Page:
Over the past few days, we've received more than 1,000 horror stories about bad cable experiences: tales of bad techs, terrible service, and troubling billing practices. We used those to build a cable customer's bill of rights.
As we read our readers' stories, we noticed patterns. The same things go wrong again and again. The same things keep popping up. And it turns out, what we expect is really quite simple. We want to get what we pay for; we don't want to pay for things we don't use; we expect to be treated fairly and honestly. This is what we expect of our cable companies. These are our basic rights.
Or at least, they should be.
And more to the point, we ought to be able to only pay for the channels we select. Hundreds of channels are meaningless if we only watch a dozen. We (almost) all have digital boxes now. A la carte pricing is feasible, and reasonable. Make it happen.
If we've taken a half day off of work to wait for a cable technician, the tech should show up: on time, as promised. If a tech will be late, we deserve a phone call to let us know that. No shows are completely unacceptable.
But we shouldn't have to take a half day off of work at all. We really want to be able to schedule an appointment at a particular point in time. But we understand: The cable guy has to crawl through an attic at midnight in rural New Hampshire before he can to get to us, or whatever. Fine. If you have to use a window, make it reasonable. We're willing to accept two hours. Don't make us wait longer than that.
Look, Kabletown, it costs you money every time you have to send a tech to our pad. Do yourself—and us—a favor: Implement a process where you verify everything to the customer's satisfaction at the end of a service appointment. The tech should arrive with all the equipment he or she needs, even if that means driving a rolling electronics shop. If you have to come out a second time, compensate us for our time.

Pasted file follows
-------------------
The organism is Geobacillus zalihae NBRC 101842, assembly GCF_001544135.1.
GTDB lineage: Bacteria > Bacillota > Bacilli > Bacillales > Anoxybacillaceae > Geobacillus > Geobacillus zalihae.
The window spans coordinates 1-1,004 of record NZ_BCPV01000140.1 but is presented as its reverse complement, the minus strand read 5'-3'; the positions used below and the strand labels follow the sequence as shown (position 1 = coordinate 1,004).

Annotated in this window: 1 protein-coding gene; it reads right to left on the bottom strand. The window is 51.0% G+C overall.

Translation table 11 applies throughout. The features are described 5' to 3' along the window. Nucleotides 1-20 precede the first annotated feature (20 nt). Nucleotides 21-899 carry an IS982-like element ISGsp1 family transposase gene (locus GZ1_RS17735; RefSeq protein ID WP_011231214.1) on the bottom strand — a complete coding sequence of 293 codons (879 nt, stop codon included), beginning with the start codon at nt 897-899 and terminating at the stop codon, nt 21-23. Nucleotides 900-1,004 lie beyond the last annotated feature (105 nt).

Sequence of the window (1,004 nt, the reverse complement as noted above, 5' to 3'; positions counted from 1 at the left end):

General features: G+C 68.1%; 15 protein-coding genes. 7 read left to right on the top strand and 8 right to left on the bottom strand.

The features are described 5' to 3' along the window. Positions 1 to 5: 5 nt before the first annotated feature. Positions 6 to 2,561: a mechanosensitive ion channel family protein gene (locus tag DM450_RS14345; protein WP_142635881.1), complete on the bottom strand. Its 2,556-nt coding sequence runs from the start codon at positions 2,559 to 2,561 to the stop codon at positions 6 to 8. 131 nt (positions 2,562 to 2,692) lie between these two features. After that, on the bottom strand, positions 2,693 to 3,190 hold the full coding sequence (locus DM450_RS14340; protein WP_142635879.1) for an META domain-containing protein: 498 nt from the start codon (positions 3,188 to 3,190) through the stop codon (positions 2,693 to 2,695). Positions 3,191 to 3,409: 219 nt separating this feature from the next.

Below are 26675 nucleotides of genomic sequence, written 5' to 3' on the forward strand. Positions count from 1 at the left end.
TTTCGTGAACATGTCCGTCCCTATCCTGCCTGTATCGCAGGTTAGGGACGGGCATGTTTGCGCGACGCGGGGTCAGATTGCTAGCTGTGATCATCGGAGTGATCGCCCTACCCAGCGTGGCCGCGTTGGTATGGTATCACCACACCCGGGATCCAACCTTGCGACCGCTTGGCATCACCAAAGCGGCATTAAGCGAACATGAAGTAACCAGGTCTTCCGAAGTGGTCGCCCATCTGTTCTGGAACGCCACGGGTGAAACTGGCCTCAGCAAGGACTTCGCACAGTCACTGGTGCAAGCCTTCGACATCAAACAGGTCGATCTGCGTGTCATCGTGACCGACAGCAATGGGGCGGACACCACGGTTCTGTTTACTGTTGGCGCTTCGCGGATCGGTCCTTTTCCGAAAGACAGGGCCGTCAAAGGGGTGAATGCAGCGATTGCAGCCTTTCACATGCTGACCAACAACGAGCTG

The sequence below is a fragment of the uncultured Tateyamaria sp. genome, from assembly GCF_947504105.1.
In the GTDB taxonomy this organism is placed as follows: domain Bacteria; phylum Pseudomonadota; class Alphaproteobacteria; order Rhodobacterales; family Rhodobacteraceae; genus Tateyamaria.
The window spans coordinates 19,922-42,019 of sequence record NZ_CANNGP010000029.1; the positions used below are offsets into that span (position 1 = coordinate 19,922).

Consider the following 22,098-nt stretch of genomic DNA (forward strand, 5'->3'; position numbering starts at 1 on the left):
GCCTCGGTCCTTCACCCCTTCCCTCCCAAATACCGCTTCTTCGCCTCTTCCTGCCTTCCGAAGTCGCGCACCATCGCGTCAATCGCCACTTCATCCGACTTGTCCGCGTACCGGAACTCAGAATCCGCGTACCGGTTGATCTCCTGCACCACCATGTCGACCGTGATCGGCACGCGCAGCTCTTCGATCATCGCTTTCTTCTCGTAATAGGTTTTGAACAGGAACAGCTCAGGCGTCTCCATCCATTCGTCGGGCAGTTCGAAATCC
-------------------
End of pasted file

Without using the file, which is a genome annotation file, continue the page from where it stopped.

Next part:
Hey Mr. Cable Operator: Have you seen speedtest.net? Because we have. And all too often. Many of us are not getting the speeds we're paying for. Don't blame this on our router. Don't blame it on our Mac. We're too smart for that. And we don't care what's going on in our neighborhood. That doesn't matter! What matters is that we're paying for more than we're receiving. Fix it, or give us a refund.
Speaking of speed, print it on our bill. Don't say we're paying for "blast," and then make us have to go look that up online. Print that we're paying for 20Mbps downloads. Instead of printing "x6" print "six month introductory rate." Print the date that discount ends. Don't use abbreviations. Don't surprise us.
It's infuriating that we even have to mention this, but we do. Please don't bill us for services we don't use or equipment we don't have. Don't double bill us in two locations when we move. Don't end our teaser rates before they expire. Don't charge us more than you offered us on the phone.
Look. We like to play games. We have roommates. We stream Netflix and Hulu and ESPN. We need a lot of bandwidth. That's why we have cable Internet to begin with. Sometimes, we'll need more than 250GB a month. Sometimes, it's going to be a lot all at once. If you feel like you must institute a bandwidth cap, make that plain. Mark it in bold text on the service plan itself. Tell us when we call you to sign up. Make it just as apparent as the speed you're advertising. Better yet, why cap it at all? Give us an unlimited option. We'll pay for it. At least for now.
Your call centers ought to be able to handle anything we send their way, from getting a tech to our place, to fixing a problem on our bill, to getting us new equipment. We don't care where they are, just what they can do. It doesn't matter if we're calling Bangalore, India or Bangor, Maine; whoever we talk to should be able to handle all our problems. No, we don't want to hold while you transfer us. No, we don't want to call a different number.
No matter where you make an offer, you ought to honor it. Don't advertise one rate online and then tell us we can't have it because we called in. If you're offering a discount on the Internet, it should be available whether we call you up, walk into an office, or telex you our credit card number. All of your sales staff should know about it, and be able to access it no matter where they work. When you tell us that the offer we saw online is only available if we sign up over the Internet, we feel lied to. And we hate feeling lied to.